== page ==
“I was nervous because I was used to being in steel-toes — not high heels! I was approached by one of my customers that was looking for a document controller – he wanted me for the role, and not someone that I would have placed through the staffing agency. With permission from agency leadership, I got started,” said Courtney. “I knew nothing about document control, but learned quickly as a contractor, before Chevron hired me on full time, doing Accounts Receivable. I have been happy ever since!”
In her 18 years with the company, Courtney has held multiple positions from Project Document Control, Accounts Receivable, Procurement Management, Category Management, Business Management, and now a dual role as Global Project Materials Manager and IRIS (Investment Recovery & Inventory Solution) Discipline Lead.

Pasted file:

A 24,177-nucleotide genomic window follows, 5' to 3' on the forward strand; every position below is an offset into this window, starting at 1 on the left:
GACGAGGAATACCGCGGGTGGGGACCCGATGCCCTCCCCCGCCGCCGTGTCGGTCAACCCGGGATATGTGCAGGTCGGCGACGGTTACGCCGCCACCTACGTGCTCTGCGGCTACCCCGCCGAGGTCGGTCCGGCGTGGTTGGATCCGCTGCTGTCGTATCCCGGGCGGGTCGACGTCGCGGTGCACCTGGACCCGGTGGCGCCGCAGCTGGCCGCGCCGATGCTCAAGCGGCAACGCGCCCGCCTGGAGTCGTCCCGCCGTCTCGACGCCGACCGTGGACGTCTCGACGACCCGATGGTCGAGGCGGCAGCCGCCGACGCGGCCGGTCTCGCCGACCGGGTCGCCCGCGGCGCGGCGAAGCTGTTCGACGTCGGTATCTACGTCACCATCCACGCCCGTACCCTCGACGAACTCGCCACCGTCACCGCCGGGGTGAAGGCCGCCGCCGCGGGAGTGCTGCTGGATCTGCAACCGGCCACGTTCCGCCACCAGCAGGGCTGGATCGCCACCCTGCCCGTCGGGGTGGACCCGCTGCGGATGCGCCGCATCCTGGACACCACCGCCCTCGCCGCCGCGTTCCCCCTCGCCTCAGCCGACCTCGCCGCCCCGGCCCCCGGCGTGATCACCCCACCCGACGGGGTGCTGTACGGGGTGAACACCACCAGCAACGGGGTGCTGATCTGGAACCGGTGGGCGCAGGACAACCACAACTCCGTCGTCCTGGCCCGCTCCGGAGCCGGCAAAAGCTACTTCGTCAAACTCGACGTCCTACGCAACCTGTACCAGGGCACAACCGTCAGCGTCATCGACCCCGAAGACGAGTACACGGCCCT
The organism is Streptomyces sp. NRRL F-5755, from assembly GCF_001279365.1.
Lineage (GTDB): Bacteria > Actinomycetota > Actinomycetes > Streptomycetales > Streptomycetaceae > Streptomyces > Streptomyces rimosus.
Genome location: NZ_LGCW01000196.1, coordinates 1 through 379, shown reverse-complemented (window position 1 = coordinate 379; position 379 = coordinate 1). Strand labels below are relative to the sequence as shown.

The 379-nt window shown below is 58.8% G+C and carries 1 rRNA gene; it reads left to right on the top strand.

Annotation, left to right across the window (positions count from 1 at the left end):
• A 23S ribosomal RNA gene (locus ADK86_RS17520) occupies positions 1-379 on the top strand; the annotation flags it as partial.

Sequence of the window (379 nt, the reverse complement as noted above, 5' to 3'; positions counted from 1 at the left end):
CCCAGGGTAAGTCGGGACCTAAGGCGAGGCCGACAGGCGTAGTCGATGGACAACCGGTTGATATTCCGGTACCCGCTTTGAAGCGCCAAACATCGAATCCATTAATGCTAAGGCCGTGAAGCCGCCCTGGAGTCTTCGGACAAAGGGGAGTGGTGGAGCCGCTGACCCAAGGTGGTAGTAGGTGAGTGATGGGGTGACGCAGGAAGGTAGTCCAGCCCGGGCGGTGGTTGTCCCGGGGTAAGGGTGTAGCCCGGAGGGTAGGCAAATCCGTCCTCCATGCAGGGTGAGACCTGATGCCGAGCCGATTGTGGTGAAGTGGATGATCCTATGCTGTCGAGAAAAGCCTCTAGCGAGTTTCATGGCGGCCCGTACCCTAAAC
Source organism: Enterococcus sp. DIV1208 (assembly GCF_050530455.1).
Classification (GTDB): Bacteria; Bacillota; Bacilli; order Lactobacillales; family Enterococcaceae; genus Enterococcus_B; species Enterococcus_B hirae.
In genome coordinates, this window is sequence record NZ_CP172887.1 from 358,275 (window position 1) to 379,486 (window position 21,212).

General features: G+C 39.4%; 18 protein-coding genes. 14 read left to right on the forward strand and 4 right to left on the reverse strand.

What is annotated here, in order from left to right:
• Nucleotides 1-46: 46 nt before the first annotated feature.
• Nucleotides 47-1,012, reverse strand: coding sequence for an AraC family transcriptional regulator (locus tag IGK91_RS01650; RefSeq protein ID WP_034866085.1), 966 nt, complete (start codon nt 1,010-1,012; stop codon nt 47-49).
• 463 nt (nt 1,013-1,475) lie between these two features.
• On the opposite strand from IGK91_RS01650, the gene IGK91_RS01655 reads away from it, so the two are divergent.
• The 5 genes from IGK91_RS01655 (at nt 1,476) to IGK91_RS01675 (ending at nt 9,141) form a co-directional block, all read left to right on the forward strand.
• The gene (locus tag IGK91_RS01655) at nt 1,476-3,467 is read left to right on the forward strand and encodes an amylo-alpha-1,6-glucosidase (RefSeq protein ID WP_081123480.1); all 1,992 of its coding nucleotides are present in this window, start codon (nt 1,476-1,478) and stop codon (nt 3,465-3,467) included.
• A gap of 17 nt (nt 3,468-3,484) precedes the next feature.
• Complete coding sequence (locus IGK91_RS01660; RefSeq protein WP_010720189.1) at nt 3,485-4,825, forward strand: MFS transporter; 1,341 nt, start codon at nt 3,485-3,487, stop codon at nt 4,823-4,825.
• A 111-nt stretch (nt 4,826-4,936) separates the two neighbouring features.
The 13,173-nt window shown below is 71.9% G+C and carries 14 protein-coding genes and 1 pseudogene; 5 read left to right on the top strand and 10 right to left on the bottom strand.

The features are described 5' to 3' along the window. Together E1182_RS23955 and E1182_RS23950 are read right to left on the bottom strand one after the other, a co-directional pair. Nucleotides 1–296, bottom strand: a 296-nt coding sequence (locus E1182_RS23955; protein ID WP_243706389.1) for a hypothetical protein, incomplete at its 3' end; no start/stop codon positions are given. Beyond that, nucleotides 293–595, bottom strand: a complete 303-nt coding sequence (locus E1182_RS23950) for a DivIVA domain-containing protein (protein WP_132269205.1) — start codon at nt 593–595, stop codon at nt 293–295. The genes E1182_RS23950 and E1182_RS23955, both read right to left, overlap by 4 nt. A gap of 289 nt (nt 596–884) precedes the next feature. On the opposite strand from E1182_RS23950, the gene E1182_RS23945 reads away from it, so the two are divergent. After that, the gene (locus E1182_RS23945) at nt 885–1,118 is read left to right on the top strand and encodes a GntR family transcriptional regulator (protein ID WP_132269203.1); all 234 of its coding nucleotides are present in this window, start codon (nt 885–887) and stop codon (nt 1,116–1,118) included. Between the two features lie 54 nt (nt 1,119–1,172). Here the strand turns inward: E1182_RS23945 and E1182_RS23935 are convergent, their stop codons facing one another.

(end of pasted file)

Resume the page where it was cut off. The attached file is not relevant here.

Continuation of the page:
“I provide support for the projects on material selection, location and storage of warehouse spaces, and project turnover of materials to base business. On the base business side as the IRIS lead, I work with all the business units to essentially help offload their surplus assets in a way that will give them the best return for the asset. When projects turn over surplus to the base business units, it creates excess inventory that may sometimes end up used, but most likely not. It is my job to support the decisions being made around intercompany transfer, sale, scrap, and refurbishment practices, to deliver the best financial value back to Chevron. It is a global role that I am very excited to be in; my favorite thing is supporting our business units and projects to make the best decisions for the company,” explained Courtney. “Being global means that I am lucky enough to see all of the struggles each group has, and offer support by sharing best practices. I work with each business unit to help create success stories at the enterprise level – it is crucial as a global company that we understand what each other are doing, and how we can collaboratively work together.“